Eleven starts, eleven times in succession on the winner's podium: Audi continued its impressive series of podium results in the 24 Hours of Le Mans. After taking three consecutive victories, Audi Sport Team Joest had to settle for third position on this occasion in the world's toughest endurance race.
"If you win the 24 Hours of Le Mans five times in succession and eight times overall, this doesn't happen by chance," declared Rupert Stadler, Chairman of the Board of Management of Audi AG. "We know how difficult it is to win Le Mans. Also Peugeot, who we congratulate on this well deserved victory, needed three attempts. We are fully committed to this race. Audi will leave no stone unturned in its quest to reclaim the Le Mans winner's trophy in 2010."
The Le Mans dbut of the innovative Audi R15 TDI demonstrated it has become even more difficult to win the 24 Hours of Le Mans first time out with a completely new sports prototype. After cancellation of the traditional test day, and Wednesday's wet free practice session, the subsequent four-hour qualifying session on Thursday and the 45-minute warm-up on Saturday morning was insufficient time to set-up the new Audi R15 TDI for the 13.629km track, which it is impossible to test on.
With considerably higher temperatures on race day, and the correspondingly different grip levels, every Audi driver complained that the cars pushed excessively during the opening stages of the race. This was corrected on Saturday evening by fitting another front bodywork section with a different aerodynamic configuration. "Our car was very good after the changes," said Le Mans record winner Tom Kristensen.
However, another phenomenon developed early on which didn't appeared during the test race at Sebring in March or throughout the subsequent test program: The intercoolers in the sidepods became so dirty they had to be cleaned repeatedly. Due to the increasing intercooler temperature, the engine power had to be reduced occasionally.
Furthermore, two of the three Audi R15 TDI were taken out of the fight for overall victory in the opening hours. The three Germans Lucas Luhr, Mike Rockenfeller and Marco Werner were forced to retire after 6.5 hours following an accident. Lucas Luhr lost control of his Audi R15 TDI over a bump in the extremely fast "Porsche Curves" and slammed backwards into the barriers. The stewards prohibited the heavily damaged R15 TDI from continuing for safety reasons.
Timo Bernhard (Germany) and the two Frenchmen Romain Dumas and Alexandre Prmat tumbled down the running order and were left in a hopeless position because the high-pressure injection pump, which is barely accessible, had to be changed on the V10 TDI engine in their R15 TDI.
As a result, Audi Sport Team Joest were left with the single Audi R15 TDI of Dindo Capello, Tom Kristensen and Allan McNish, who kept the two leading Peugeots under pressure until Sunday afternoon before changing the right-rear suspension, costing them four laps. At the finish, last year's winners restricted themselves to defending their third position from the fourth placed Aston Martin.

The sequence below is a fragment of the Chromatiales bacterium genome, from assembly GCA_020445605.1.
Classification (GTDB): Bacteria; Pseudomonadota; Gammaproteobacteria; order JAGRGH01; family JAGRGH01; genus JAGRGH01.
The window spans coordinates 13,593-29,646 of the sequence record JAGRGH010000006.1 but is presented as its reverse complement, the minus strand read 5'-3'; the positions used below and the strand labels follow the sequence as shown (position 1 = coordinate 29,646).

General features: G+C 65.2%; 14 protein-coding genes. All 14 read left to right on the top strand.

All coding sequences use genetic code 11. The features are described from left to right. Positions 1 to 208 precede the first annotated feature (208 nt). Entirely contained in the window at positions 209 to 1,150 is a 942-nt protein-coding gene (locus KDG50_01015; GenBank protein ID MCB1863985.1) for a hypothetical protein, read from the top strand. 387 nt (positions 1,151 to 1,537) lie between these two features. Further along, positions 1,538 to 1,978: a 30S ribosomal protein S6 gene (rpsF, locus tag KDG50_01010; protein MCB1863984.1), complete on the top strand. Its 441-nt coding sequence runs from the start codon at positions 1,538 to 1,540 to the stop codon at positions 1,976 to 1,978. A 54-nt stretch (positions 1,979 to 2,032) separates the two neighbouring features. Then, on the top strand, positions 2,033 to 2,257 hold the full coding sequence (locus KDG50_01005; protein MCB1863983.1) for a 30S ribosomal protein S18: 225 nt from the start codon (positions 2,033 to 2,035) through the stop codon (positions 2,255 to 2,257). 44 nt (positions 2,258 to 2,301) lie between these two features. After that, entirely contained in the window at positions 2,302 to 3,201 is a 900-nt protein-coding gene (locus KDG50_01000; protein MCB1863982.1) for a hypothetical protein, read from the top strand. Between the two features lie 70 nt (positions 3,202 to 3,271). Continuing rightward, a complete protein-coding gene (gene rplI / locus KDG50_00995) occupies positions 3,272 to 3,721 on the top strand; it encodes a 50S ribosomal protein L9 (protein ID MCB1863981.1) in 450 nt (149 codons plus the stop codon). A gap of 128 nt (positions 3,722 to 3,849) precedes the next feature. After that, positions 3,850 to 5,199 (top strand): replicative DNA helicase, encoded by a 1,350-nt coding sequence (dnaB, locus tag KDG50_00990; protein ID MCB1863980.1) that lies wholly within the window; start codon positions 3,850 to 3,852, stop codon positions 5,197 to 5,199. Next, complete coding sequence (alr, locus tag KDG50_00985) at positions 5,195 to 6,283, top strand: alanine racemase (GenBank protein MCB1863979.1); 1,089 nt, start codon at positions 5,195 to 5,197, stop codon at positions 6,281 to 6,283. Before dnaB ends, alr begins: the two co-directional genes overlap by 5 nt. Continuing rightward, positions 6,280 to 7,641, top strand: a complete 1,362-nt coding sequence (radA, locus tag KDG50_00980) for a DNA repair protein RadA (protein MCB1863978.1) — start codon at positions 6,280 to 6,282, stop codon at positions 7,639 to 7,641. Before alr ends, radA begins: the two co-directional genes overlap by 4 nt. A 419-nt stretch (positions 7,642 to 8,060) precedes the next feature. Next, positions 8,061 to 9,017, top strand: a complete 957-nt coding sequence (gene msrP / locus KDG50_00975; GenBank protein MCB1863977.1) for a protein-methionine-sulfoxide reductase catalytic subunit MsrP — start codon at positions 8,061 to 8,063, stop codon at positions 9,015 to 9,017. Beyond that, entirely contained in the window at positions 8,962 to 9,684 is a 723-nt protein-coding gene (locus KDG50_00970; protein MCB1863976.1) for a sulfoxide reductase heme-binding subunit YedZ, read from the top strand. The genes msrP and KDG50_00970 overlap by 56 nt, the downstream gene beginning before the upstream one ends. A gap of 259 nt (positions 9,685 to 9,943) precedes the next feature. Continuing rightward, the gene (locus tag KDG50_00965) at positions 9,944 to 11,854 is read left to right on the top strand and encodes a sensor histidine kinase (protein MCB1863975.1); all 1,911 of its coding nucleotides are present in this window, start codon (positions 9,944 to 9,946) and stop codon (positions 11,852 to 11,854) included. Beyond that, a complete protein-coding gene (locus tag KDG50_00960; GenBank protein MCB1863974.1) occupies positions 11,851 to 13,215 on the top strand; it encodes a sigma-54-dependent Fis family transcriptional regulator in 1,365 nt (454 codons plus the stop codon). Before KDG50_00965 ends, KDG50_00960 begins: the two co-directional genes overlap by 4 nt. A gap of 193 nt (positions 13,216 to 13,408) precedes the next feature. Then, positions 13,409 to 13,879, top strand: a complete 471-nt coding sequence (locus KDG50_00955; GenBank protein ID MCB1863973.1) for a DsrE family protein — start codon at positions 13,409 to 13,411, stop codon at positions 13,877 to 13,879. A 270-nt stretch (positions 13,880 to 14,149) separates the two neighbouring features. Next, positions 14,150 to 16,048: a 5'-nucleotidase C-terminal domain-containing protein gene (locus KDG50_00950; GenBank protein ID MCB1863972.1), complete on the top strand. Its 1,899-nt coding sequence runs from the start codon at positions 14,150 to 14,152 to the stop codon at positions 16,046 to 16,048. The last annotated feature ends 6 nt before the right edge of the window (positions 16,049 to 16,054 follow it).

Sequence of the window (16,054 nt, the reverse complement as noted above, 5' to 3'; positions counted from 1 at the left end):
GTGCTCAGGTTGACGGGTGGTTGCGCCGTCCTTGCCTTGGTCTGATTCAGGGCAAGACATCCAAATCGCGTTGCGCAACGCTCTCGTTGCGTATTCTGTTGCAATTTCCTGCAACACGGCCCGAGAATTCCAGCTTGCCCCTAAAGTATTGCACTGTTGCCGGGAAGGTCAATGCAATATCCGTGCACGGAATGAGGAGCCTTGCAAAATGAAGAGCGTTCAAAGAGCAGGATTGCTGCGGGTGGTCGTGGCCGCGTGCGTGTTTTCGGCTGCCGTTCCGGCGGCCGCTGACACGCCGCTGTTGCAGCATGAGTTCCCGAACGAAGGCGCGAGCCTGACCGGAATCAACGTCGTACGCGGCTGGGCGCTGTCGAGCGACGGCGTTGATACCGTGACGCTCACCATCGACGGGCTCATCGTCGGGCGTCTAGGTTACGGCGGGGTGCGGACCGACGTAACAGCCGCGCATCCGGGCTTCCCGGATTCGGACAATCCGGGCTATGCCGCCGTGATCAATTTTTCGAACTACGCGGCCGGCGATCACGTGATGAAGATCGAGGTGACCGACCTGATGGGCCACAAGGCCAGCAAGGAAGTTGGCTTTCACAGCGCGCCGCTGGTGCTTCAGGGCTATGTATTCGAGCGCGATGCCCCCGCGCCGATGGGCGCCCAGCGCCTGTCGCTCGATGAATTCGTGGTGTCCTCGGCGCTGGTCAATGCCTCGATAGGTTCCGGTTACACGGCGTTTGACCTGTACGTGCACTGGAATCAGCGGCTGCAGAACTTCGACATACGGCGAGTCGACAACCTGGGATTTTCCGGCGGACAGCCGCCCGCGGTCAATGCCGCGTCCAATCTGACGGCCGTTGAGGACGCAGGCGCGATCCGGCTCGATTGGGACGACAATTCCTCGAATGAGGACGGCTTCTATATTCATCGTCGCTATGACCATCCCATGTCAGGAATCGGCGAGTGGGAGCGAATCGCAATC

"There is absolutely no doubt the race did not run as we had imagined," pronounced Head of Audi Motorsport Dr Wolfgang Ullrich. "We have once again seen why the 24 Hours of Le Mans is justifiably regarded as the world's toughest race and why absolutely everything must be correct if you want to win. This was definitely not the case with us this time. We had unexpected problems with our new R15 TDI, which we will now analyze and solve. However, especially in the second half of the race, we saw just how much potential the car has. We will build on this before making a new attempt next year."
By finishing third, Allan McNish missed out on claiming his Le Mans 24 Hour "hat-trick" and a second consecutive win. The 39-year-old Scotsman had been aiming to repeat last year's victory along with co-drivers Dindo Capello (44, Italy) and Tom Kristensen (41, Denmark). "Overall we can be relatively happy with third place," reflected Dumfries-born McNish who has now finished on the top-three podium at Le Mans six times from ten starts.
Obviously it was our aim to win and retain Audi's fantastic Le Mans record. It had to stop at some point, as all good things do. The competition from Peugeot had been fierce for the past two years, but we previously came out on top. This time they got the better of us, but everyone at Audi Sport and Team Joest, as well as the drivers, will go home, regroup, rebuild and come back next year even stronger.
McNish started from second on the 55-car grid - only the R15 TDI's second race after the same driver "combo" scored a dbut race win for the car in the Sebring 12 Hours in March. The car slipped to fourth before briefly leading in the opening hour and thereafter remained in the top-three for the duration.